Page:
Troy Polamalu called Dan Rooney last night to inform him he was retiring from football.

The Steelers had asked Polamalu to retire in February, but he resisted until the realization came upon him in church this week, the Holy Week of the Greek Orthodox Church.

“It’s all about family,” said Polamalu in a phone interview. “I live here in Pittsburgh now, and since the end of the season I’ve had a chance to enjoy my family on a level I never had before. It was awesome.”

Polamalu retires after 12 seasons, in which the eight-time Pro Bowler and four-time first-team All-Pro played in 158 regular-season games, 15 playoff games and three Super Bowls. In those games, the Steelers’ strong safety made 710 tackles, intercepted 35 passes, forced 13 fumbles, recovered seven fumbles, scored four touchdowns and won two championships.

In his prime, No. 43 was one of the greatest to ever play the game.

Last season, Polamalu started nine games and made 49 tackles before an injury resulted in a sprained knee ligament and forced him to miss four of the final seven games. He returned for the playoffs and made eight tackles in the loss to the Baltimore Ravens.

The freakish nature of the injury, in which a runner pinballed off another player and into the back of Polamalu’s leg, gave him reason to believe he could continue playing and caused him to consider his options.

“I did not seriously consider playing elsewhere,” Polamalu said. “It was just whether or not I wanted to play. I had talked to a lot of people about what I should do with my situation, and what they kept saying back to me, and which was not a sufficient reason, was ‘Troy, you played 12 years in the NFL, you won Super Bowls, won individual awards. There’s nothing left to prove. You have a legacy.’ And I just kept saying, ‘First of all, I don’t care about a legacy. Second of all, I play the game because I enjoy it.’ That’s the reason to keep playing.

“Like I said, what it came down to was definitely family. If I’m in my fourth year, fifth year, even if I’m in my 10th year, I’m playing in Alaska. But when I started this process and started to debate whether I should come back or should I play, that was kind of the sign for me to say ‘Whoa, if you’re just even debating it maybe you shouldn’t play anymore,’ because what I do know about this game is it takes a lot –a lot – of commitment just to be an average player.”

Polamalu also came upon the realization that the numbers – age of 33 and 12 years service – agreed with him.

“Thirty-three is obviously significant because of Christ being 33; and 12 years, 12 apostles,” he said. “I’m not superstitious by any means but I always thought that if I played 12 years and retire from football at 33 and give my life and give my body and give my blood to this game, I think that would be a pretty significant landmark in my life.”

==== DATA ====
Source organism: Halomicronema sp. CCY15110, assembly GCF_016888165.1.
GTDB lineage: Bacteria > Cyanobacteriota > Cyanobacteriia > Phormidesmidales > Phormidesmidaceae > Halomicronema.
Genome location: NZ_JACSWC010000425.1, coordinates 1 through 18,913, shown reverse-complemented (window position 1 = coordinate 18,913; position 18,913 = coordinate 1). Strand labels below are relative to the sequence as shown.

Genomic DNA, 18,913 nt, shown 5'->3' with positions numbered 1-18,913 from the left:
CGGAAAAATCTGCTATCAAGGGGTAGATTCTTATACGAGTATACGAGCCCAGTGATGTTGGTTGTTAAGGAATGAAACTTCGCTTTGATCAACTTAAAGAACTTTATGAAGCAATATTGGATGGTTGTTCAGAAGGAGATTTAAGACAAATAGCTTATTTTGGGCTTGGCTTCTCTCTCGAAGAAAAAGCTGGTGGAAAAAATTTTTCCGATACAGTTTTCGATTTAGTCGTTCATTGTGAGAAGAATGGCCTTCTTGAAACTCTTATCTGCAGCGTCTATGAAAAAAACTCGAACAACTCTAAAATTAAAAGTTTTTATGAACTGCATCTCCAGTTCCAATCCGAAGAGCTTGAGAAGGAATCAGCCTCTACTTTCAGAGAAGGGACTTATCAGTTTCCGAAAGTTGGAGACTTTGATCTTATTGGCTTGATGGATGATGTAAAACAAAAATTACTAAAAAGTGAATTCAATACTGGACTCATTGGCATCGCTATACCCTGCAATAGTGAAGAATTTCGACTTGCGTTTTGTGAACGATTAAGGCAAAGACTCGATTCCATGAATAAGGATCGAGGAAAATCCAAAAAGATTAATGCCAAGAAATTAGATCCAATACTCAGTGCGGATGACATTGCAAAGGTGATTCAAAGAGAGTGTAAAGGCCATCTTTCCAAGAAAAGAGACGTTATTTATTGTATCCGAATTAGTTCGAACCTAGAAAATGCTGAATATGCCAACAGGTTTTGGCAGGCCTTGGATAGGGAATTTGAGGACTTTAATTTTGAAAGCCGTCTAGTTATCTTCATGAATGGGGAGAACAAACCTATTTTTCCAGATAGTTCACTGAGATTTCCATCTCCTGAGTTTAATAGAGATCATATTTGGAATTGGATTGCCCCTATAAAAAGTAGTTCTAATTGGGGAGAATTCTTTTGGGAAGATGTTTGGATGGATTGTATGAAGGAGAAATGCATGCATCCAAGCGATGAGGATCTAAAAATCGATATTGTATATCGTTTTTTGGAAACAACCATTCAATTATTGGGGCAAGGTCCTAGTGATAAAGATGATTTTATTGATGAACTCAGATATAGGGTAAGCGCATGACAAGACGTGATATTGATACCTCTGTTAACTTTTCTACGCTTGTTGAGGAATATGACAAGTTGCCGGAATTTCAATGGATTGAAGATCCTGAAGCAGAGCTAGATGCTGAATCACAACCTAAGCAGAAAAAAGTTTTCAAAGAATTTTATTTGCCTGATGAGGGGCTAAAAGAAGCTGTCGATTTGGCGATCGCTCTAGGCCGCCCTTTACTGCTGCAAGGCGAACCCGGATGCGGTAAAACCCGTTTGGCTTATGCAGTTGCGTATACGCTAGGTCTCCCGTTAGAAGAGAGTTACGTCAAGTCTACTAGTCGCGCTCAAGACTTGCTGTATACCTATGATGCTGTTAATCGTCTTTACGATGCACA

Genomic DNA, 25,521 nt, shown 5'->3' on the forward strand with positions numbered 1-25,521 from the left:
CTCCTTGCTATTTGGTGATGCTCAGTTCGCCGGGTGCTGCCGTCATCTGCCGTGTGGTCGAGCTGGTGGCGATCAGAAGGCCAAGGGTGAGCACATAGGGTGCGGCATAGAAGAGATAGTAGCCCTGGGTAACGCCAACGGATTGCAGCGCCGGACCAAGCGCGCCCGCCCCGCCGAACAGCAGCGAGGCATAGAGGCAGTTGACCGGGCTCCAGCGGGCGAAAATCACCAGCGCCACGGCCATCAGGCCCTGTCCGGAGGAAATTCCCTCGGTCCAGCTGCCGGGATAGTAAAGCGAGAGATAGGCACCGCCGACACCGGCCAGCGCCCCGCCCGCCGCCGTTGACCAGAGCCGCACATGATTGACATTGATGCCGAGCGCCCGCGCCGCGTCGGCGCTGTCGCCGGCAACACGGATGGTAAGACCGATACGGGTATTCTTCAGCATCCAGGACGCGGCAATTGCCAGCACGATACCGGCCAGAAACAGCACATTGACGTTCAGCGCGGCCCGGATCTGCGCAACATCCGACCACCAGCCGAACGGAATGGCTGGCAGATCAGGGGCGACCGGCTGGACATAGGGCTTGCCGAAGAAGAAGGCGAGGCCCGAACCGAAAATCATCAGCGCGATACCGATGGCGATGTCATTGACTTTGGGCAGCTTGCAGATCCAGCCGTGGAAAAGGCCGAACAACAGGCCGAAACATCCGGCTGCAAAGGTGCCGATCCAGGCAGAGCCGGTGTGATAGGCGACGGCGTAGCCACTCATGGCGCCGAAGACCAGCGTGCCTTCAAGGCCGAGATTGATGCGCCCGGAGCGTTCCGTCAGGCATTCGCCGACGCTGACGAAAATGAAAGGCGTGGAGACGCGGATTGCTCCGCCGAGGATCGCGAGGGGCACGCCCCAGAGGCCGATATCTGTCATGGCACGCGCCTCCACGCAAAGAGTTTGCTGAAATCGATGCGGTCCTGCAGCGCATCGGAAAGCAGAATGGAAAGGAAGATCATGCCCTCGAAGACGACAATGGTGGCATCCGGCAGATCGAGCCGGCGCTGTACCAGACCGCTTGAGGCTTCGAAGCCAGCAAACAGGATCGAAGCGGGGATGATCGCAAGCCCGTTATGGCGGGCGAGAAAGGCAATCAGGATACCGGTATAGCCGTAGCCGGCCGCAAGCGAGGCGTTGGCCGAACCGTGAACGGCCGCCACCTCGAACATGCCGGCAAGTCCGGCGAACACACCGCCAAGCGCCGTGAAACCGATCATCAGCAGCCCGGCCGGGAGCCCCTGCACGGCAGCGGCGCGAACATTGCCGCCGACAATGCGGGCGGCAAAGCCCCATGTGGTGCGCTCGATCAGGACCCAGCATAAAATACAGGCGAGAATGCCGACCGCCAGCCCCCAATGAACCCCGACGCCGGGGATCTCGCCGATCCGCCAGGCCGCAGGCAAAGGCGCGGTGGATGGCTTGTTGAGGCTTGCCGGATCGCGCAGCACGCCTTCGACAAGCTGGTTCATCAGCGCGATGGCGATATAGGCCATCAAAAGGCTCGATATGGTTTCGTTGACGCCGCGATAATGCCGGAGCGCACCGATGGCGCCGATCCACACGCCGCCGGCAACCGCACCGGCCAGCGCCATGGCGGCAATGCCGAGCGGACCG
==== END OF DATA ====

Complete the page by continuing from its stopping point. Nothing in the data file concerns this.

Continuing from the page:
Polamalu said that his wife, Theodora, did not ask him to retire, and that “She was the most supportive person. I would ask her, ‘What do you want me to do? What should I do?’ And she would say, ‘Troy, I’m not here to tell you what you should do. I’m here to support you in whatever decision you want to make.’”

What will Polamalu do in retirement?

“Well, that’s the big question,” he said. “That also was part of the hesitation. What am I going to do now? I think the best I can do is make up for lost time, and that’s with my family. Thank God football has provided me the ability to be able to sit back and see what the options are. But I’ll definitely be the best father I can possibly be.”

Polamalu is the father of seven-year-old Paisios and five-year-old Ephram, boys who are often seen darting around the Heinz Field locker room and the training-camp fields at St. Vincent College.

“Maybe it was a sign for me to retire when I chase my kids around and couldn’t catch them,” Polamalu said with a laugh. “It was either a sign for me to retire or a sign for them to begin training.”

Polamalu does see good possibilities ahead for the Steelers.

“Part of the reason I wanted to come back was they’re talented, they’re really talented,” he said. “I think it’s an exciting time to be a Steeler, but, man, there have been years where I thought we weren’t going to be very good and we were great, and there were years that I thought we were going to be great and we weren’t very good. You just never know.

“I do know one thing is that talent doesn’t win Super Bowls. There’s got to be another component there. The personality of a team changes from year to year. I do think the team next year can be really successful. How successful, only time will tell.”

The personality of this team will certainly change without Polamalu, who may have been a bigger factor throughout his career in the locker room and team meetings than on the field. But time marches on for everyone, and Polamalu was struck by that notion on Thursday.

“It’s our Holy Week this week. Our Easter is on Sunday,” he said. “I’ve been in church and had a lot of time to contemplate. It actually hit me today in church that, ‘Man, you know what? You’re done. You’re done. Your training is done. Your getting in your stance in football is done.’ It actually hit me in the middle of church. I was like, all right, man, it’s time to start living. Because I’ve been living the dream.”

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